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You're Low On Final Approach. How Should You Correct?


You roll out on final, and you see 4 red lights on the PAPI. Your first time around the pattern, you were right on glide path. But this time, you're way off. Why?

A lot of it has to do with your environment. The wind is changing. Other traffic changes your pattern. And if you didn't start your base leg turn at the same point as the first time around the pattern, you're turning final approach at a different distance from the runway.

That means this landing is a little different than the one before, and you need to make some corrections to get yourself back on glide path.

Making Corrections On Final Approach

So, how do you correct your glide path when you're low? You're managing two variables: airspeed, and descent rate.

What controls airspeed, and what controls descent rate?

On final, you use pitch to control your airspeed, and you use power to control your descent rate.

However, these two control inputs aren't completely disconnected. In practice, pitch and power are always tied together in some form. And while it's easier to get the hang of flying when you tie one control to one action, it's important to realize that you rarely move anything, pitch or power, in isolation.

It also means that to fly a consistent, stable final approach, you need to use consistent power settings, and you need to trim for your final approach speed so you're not holding back pressure or forward pressure on the yoke/stick on final.

Now that we've covered that, let's get into the two scenarios that got you low in the first place, and how you should correct for them.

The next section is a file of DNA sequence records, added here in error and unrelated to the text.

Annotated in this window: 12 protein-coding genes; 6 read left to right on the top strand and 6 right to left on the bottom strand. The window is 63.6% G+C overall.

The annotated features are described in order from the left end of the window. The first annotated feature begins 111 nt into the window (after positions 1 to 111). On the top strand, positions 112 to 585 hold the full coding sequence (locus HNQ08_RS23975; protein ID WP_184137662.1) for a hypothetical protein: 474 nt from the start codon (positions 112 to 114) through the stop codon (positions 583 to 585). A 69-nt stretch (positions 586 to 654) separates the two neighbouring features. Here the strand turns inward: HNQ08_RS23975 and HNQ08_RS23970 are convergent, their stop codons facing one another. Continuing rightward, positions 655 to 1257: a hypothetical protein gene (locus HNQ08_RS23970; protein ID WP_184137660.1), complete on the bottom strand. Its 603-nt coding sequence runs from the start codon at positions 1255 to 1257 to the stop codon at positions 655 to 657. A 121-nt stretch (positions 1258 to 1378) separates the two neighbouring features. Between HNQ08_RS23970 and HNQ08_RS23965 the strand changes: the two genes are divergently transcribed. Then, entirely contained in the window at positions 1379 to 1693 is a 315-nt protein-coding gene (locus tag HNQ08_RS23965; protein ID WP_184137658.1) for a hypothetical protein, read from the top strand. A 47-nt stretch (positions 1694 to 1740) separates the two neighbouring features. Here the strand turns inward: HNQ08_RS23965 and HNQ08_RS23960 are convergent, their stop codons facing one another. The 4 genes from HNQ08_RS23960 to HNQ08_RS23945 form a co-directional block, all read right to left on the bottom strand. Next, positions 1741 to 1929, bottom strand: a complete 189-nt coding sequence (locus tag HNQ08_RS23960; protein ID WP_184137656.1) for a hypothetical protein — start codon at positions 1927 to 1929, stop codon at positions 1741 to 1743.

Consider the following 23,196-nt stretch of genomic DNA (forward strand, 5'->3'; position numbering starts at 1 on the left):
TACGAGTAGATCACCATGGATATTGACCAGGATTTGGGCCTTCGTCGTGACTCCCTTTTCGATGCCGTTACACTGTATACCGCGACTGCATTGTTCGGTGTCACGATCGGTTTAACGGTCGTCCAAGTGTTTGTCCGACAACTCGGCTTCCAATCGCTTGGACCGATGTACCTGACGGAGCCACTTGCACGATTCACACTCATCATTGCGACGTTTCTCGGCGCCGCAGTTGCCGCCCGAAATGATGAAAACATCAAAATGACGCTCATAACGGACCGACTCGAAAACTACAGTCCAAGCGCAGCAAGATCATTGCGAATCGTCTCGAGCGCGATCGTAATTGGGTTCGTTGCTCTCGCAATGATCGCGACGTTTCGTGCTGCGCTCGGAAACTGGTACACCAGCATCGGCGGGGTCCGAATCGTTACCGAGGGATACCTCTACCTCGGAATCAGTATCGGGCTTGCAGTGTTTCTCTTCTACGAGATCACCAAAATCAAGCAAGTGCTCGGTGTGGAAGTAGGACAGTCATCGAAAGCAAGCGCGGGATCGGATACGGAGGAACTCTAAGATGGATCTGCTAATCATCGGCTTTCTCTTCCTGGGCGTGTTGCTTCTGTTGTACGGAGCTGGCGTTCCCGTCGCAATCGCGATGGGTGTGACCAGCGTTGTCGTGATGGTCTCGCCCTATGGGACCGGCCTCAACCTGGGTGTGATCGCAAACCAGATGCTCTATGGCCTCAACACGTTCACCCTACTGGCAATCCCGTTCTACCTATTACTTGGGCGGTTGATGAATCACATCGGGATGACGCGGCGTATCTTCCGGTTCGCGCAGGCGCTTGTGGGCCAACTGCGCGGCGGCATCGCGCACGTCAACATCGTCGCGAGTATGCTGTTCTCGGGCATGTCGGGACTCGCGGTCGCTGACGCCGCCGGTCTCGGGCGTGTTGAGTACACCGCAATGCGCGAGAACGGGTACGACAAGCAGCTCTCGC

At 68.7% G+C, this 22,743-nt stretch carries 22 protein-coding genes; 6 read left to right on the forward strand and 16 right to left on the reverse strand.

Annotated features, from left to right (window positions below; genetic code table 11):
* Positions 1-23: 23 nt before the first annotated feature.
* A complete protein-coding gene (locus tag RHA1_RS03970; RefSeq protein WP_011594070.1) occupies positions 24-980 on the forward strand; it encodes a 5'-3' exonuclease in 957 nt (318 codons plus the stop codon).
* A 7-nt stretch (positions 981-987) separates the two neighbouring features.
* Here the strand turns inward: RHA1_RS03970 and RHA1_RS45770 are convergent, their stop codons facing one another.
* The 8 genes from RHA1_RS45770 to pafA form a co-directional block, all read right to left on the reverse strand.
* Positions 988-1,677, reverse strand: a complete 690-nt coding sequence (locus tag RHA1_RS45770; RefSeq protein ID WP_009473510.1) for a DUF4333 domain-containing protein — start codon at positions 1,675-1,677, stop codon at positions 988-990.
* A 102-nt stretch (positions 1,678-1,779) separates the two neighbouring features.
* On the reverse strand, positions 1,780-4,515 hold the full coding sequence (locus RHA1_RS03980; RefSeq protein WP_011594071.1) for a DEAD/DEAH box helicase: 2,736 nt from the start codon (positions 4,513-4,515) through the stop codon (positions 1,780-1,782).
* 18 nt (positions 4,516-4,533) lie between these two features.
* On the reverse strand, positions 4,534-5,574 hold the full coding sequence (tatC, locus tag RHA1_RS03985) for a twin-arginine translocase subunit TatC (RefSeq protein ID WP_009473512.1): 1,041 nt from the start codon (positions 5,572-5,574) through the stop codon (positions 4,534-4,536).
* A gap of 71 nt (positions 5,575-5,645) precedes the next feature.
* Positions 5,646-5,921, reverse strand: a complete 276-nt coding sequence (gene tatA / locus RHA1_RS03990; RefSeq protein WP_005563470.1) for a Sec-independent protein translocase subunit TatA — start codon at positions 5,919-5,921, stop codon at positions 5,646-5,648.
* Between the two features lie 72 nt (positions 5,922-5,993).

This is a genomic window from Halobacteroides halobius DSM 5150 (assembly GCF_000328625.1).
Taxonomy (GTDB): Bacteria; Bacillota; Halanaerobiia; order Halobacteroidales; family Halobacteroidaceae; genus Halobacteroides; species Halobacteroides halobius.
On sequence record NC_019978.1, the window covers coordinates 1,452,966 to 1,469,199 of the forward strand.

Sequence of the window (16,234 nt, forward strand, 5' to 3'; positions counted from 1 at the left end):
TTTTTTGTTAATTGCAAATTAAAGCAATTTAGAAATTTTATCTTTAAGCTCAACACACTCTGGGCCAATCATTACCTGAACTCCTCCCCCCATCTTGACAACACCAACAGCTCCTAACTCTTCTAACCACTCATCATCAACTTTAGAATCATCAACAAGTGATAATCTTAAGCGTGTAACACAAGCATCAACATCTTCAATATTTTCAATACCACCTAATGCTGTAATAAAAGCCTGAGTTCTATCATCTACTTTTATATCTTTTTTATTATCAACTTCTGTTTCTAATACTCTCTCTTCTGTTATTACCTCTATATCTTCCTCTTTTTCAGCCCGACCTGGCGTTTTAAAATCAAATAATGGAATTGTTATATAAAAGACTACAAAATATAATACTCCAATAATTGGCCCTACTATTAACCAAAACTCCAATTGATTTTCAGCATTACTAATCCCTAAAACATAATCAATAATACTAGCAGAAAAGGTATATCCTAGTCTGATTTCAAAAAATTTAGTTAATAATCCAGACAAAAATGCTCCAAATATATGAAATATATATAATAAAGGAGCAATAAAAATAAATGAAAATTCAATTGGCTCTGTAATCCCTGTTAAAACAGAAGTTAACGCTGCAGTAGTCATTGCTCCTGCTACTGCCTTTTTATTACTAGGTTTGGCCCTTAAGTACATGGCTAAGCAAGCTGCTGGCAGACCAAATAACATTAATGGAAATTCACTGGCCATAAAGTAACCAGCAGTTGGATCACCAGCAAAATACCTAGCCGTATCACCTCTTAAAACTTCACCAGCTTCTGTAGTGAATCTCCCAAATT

Scenario 1: You're On Speed, But Low On Final

If you're flying at the right final approach speed, but you're low, you need to add power (remember, power controls descent rate on final). As you add power, your nose will pitch up slightly, because you're trimmed for your final approach speed, and trim holds airspeed.

By adding power, you slow your descent rate, allowing you to recapture the glide path.

So how much power should you add? That depends on your aircraft, and how far off you are from glide path. But in most cases, adding a few hundred RPM is all it takes. If you over-correct and add too much power, you'll shoot through glide path, and find yourself high on final.


Scenario 2: You're Low And Fast On Final

If you're low and fast on final, you're probably adding some forward pressure to the yoke, and you're overpowering your trim.

In this case, you don't want to change your power right away. Instead, relax pressure on the yoke, let trim pull your nose up, and see if you start recapturing the glide path.

After a few seconds, if you're still low and not regaining the glide path, add some power to get yourself back to 2 white and 2 red on the PAPI.


Once You're Back On Glide Path, You Need To Correct Again

Correcting your glide path when you're low is pretty easy. If you're low and on speed, add power. And if you're low and fast, relax pressure on the yoke and let your plane pitch up.

Once you've recaptured the glide path, though, you need to correct again. If you added power, you'll need to reduce it back to your normal power setting. Otherwise, you'll fly through the glide path, and you'll be high.

You may need to make some adjustments to your trim as well. Once you're re-established on glide path, re-trim so you're not holding forward or back pressure to stay on speed.


Final Approach: A Combination Of Pitch And Power

Nobody rolls out perfectly on final every time. Knowing how to correct when you're off glide path is the key.

Flying final approach is really a combination of pitch and power to adjust and maintain your glide path. It's rare to make one single adjustment without making at least slight corrections to another. When you add power (if you're low), you're most likely going to add some nose-up pitch to correct back to glide path.

Practicing in your plane, and finding what works well for you, is a big part of flying consistently great traffic patterns.

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